this stalk nods downward at its apex, causing the flower to face outward
from the stem. There is no noticeable floral scent. Later, cleistogamous
flowers are produced that lack petals; they can produce fertile seed with-
out insect pollination.


Fruit/Seeds: Each fertile flower is replaced by a tripartite cluster of
spreading seed capsules; each seed capsule is elongated and pointed at
its tip. These seed capsules eventually turn brown and split apart; they
can eject the seeds several inches from the mother plant. Each small seed
is globoid and brown.


Roots: The root system consists of scaly rhizomes, which can form vegeta-
tive offsets. This plant occasionally forms colonies.


REGENERATION PROCESS: Downy yellow violet propogates itself by
reseeding and vegetative spread through rhizomes.


HABITAT TYPES: Habitats include moist to mesic deciduous wood-
lands, woodland borders, thickets, and along stream banks; rarely in the
open. Unlike Viola pratincola (common blue violet), it is not often ob-
served in yards and other disturbed areas.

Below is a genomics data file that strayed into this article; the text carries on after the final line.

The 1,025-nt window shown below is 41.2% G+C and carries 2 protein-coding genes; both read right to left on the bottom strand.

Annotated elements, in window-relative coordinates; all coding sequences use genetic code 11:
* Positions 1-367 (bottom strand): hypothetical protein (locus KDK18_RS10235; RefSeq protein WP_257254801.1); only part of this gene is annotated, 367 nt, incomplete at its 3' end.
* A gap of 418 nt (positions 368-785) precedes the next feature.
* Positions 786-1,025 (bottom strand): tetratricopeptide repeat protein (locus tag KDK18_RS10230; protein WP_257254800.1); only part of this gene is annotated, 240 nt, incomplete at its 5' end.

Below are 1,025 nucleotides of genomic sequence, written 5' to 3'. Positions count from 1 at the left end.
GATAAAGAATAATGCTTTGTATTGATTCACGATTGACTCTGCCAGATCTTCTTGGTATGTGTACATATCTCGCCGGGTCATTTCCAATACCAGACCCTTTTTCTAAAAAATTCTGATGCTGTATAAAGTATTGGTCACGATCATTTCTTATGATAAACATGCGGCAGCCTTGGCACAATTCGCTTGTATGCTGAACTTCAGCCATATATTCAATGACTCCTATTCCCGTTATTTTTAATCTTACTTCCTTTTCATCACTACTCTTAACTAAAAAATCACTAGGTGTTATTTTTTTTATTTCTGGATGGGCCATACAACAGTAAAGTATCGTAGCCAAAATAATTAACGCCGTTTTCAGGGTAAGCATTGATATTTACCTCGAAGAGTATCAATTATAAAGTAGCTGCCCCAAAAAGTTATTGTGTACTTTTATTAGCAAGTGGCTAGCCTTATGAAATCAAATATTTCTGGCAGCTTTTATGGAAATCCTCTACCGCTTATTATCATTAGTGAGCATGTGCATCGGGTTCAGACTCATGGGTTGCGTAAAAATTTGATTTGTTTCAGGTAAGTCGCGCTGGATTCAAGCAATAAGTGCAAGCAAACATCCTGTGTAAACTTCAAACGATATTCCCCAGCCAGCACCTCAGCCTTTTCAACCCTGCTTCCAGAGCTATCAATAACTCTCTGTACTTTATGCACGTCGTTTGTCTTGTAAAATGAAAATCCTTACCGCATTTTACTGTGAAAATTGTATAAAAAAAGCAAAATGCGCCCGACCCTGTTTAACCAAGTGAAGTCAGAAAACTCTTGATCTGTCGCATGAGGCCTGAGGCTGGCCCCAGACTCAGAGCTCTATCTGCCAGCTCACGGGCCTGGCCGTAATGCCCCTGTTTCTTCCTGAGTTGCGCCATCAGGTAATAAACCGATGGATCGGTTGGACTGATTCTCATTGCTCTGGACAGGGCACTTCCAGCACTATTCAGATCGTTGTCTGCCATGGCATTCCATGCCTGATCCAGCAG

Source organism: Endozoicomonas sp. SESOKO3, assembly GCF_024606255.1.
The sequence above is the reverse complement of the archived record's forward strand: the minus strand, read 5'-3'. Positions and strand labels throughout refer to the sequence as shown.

SITE CHARACTERISTICS: Downy yellow violet prefers light shade to
partial sun, moist to mesic conditions, and a rich loamy soil with abundant
organic matter. Medium shade is tolerated later in the year after the trees
develop their leaves. The foliage is little bothered by disease.


SEASONAL DEVELOPMENT: The blooming period occurs from mid-
to late spring and lasts about a month.


GENERAL DISTRIBUTION: Downy yellow violet is a species that ex-
tends from the Atlantic east coast (excepting Florida), westward to the
Great Plains states and north to Manitoba. It has been reported in Quebec
and Ontario, but not the maritime provinces. It does not naturally occur
in the far southwest states, Rocky Mountain states, northern Canadian
prairie provinces, the far west or Pacific northwest.




IMPORTANCE AND USES: The nectar and pollen of the flowers
attract primarily bees, including little carpenter bees, mason bees,
cuckoo bees (Nomadine), miner bees (Eucerine), Anthophorine bees,
Halictid bees, and Andrenid bees. Less common insect visitors include
Bombylius major (giant bee fly), small butterflies and skippers, and
Syrphid flies. Syrphid flies feed on pollen and are non-pollinating. The
caterpillars of several Fritillary butterflies and moths feed on the foliage
of Violet spp. (Violets). The seeds are eaten in limited amounts by the
slate-colored junco and various upland gamebirds, including the ruffed
grouse, bobwhite, wild turkey, and mourning dove. Both the cottontail
rabbit and white-tailed deer have been known to feed on the foliage of
Violets, but this is rather uncommon.


Native Americans used an infusion made from yellow violet to treat coughs,
colds, and dysentery; a poultice of leaves for headaches; and soaked corn
seeds in an infusion of the roots prior to planting to ward off insects.



Back to Inventory of Herb/Forb Families and Species